Increased Direct Use Of Natural Gas Reduces Total Energy Consumed A 50% shift of the switchable electric load to natural gas end-use can produce: Energy Savings = to 2.00 quadrillion Btu Avoided Generation  126 to 160 fewer power capacity = 63 to 80 GW plants (500 Mw) Avoided Investment costs = $49B to $122B Analysis: switching from electricity to natural gas for 12% of overall electricity consumption (Note: 12% is 50% of switchable load) in all scenarios, produces a net decrease in overall gas consumption as well as energy costs because the decrease in gas demanded for power generation is higher than the increase demanded for direct use in residential and commercial applications Energy Savings represents 6% of total energy consumption growth projected by AEO through (2 out of 31 quads) Avoided Generation Capacity equates to 41% of total electric generating capacity growth projected by AEO through 2030 (80 out of 195 GW) Avoided investment costs: compare to $400B investment EIA anticipates will be necessary to address climate change in the same time period Source: Energy Information Administration (EIA), B&V Analysis 30

31 Impact on Energy Costs in 2030
Increased Direct Use Of Natural Gas Reduces Total Energy Costs In the most conservative scenario analyzed: Energy Cost Savings = $18B to $29B. Greater than the Gross National Product of 83 nations. In all scenarios considered, a net decrease in energy costs is projected In the gas constrained scenario where CO2 restrictions mirror those proposed in by Lieberman-Warner, energy costs are estimated to fall anywhere from $18 billion to $29 billion by 2030 AGA: Need to insert reference point: as % of ___? Source: Energy Information Administration (EIA), B&V Analysis 31

32 Impact on CO2 Emissions in 2030
Increased Direct Use Of Natural Gas Reduces CO2 Emissions In all scenarios CO2 emissions decreased ranging from 60 million to 200 million tons. Annual greenhouse gas emissions from million passenger vehicles. Carbon absorbed by million acres of pine or fir trees. Annual CO2 emissions from million homes. In all scenarios considered, a net decrease in CO2 emissions is anticipated from an increased use of natural gas for residential and commercial applications CO2 emissions reduction potential represents 3-10% of CO2 emissions growth projected by AEO for the time period Source: Energy Information Administration (EIA), B&V Analysis, EPA 32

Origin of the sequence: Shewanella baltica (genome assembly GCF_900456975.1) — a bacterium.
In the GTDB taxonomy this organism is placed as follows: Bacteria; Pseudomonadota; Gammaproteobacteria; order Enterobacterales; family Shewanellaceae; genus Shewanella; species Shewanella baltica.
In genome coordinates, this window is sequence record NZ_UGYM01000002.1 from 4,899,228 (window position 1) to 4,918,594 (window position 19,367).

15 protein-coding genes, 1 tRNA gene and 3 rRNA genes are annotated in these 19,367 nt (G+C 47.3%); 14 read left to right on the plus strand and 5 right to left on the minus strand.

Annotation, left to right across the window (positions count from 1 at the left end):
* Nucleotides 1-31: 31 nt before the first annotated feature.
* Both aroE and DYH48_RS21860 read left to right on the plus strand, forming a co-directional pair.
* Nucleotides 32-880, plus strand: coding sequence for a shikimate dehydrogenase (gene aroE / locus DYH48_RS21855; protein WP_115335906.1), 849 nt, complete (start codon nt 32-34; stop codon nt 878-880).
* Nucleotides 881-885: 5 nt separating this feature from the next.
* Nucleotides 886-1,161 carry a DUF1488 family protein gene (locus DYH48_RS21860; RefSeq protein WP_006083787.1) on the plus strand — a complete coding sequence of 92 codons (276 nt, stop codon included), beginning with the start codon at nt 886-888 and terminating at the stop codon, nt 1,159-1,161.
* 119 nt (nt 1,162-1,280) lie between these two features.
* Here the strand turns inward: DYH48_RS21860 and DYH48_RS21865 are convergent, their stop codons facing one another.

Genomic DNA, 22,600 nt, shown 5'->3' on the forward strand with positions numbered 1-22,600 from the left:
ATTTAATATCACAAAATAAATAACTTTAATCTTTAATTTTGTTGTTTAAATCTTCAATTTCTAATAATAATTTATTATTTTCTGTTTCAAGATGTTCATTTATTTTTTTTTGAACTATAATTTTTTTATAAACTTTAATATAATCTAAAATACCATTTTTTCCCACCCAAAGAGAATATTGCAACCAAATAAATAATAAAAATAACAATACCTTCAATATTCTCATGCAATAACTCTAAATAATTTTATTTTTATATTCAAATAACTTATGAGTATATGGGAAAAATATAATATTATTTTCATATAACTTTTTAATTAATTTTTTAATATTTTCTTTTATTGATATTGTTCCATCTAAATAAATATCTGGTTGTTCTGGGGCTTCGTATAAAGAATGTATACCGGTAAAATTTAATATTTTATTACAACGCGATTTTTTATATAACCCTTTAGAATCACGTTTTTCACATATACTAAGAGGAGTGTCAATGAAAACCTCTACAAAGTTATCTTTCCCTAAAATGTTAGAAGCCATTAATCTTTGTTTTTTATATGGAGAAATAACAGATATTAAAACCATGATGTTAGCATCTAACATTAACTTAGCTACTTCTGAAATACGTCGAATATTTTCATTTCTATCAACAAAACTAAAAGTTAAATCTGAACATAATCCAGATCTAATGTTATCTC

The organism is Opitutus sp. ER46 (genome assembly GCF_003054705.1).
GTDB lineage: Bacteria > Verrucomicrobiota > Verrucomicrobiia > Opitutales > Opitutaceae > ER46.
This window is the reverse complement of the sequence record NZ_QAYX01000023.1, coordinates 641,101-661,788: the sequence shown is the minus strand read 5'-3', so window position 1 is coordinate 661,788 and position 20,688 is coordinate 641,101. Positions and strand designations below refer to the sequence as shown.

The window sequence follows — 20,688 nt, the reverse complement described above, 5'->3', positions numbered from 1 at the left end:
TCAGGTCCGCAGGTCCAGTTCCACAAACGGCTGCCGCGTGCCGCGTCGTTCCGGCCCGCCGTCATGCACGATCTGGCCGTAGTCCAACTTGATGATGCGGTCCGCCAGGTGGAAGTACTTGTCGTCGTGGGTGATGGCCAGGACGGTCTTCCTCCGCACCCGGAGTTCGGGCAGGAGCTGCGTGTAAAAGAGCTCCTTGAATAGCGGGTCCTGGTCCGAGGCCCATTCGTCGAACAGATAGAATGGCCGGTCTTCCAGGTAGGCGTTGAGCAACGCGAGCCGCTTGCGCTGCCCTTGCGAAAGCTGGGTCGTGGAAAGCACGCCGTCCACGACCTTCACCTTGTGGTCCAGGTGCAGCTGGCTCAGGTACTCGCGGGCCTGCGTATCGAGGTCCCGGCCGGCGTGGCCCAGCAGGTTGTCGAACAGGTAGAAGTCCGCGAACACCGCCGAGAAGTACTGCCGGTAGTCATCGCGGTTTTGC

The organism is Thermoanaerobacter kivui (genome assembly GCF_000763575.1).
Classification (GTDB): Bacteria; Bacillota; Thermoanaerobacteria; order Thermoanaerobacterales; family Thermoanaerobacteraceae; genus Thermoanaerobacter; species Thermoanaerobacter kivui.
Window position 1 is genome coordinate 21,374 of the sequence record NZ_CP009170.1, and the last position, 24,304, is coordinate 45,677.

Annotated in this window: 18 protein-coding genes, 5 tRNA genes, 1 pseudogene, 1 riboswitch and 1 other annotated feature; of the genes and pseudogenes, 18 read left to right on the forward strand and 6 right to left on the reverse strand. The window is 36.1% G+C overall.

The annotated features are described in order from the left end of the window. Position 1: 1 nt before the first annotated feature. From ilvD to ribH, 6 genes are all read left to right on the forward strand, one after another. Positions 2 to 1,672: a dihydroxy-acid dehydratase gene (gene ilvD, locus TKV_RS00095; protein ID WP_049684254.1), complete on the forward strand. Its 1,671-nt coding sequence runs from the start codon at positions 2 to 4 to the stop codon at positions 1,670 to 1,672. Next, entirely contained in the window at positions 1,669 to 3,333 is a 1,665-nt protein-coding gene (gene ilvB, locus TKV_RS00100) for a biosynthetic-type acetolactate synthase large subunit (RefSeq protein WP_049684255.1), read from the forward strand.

33 FNGA Policy Recommendations
I. Strengthen Natural Gas Supply Reliability and Minimize Commodity Price Volatility. State support for expanded exploration and production access to natural supplies. Encourage FPSC support for LDCs seeking pre-approval to recover costs for long-term supply contracts, risk management hedging agreements and storage and transmission agreements. Encourage the FPSC to develop a pre-approval process and LDC cost recovery mechanism for critical supply infrastructure, peaking facilities, gas storage facilities and Compressed Natural Gas (CNG) fuel facilities.

34 FNGA Policy Recommendations
II. Expand Reliable Natural Gas Transportation Infrastructure. Support and expedite gas infrastructure in Florida including pipeline expansions, LNG terminals and gas storage projects. Support alternative methods of funding gas distribution system expansion – economic development rates, area expansion rates, special taxing districts, state-wide gas expansion fund.

35 FNGA Policy Recommendations
III. Expand the Efficient End-Use of Natural Gas to Improve Florida’s Energy Security and Reduce Greenhouse Gas Emissions. Tighten the compliance stringency of the Florida Energy Code. Adopt performance standards for buildings in the Florida Energy Code that consider greenhouse gas emissions produced in the total energy supply chain. Adopt innovative rate designs that decouple a LDCs recovery of its fixed operating costs from consumer gas usage. Adopt FEECA Energy Conservation Programs that promote gas appliance installations and consider carbon emission reductions. Encourage the FPSC to allow cost recovery of LDC funded installations combining renewable energy and natural gas technologies for domestic water and space heating.

36 Natural Gas Will Play an Important Role in Florida’s Energy Future
Diversity in electric generation fuel mix is critical – growth in Florida will require a mix of clean coal, nuclear and natural gas to ensure reliable and affordable electric generation. Increasing natural gas use in multiple consumer applications can reduce demand for Florida’s peak electric generation and help mitigate the need for more power plants. Natural Gas is the best alternative available to make a significant, positive and immediate impact on the Energy Efficiency and Carbon Reduction goals established by the Governor and Legislature. Retail use of Natural Gas is part of the SOLUTION, not part of the problem



39 Questions and Comments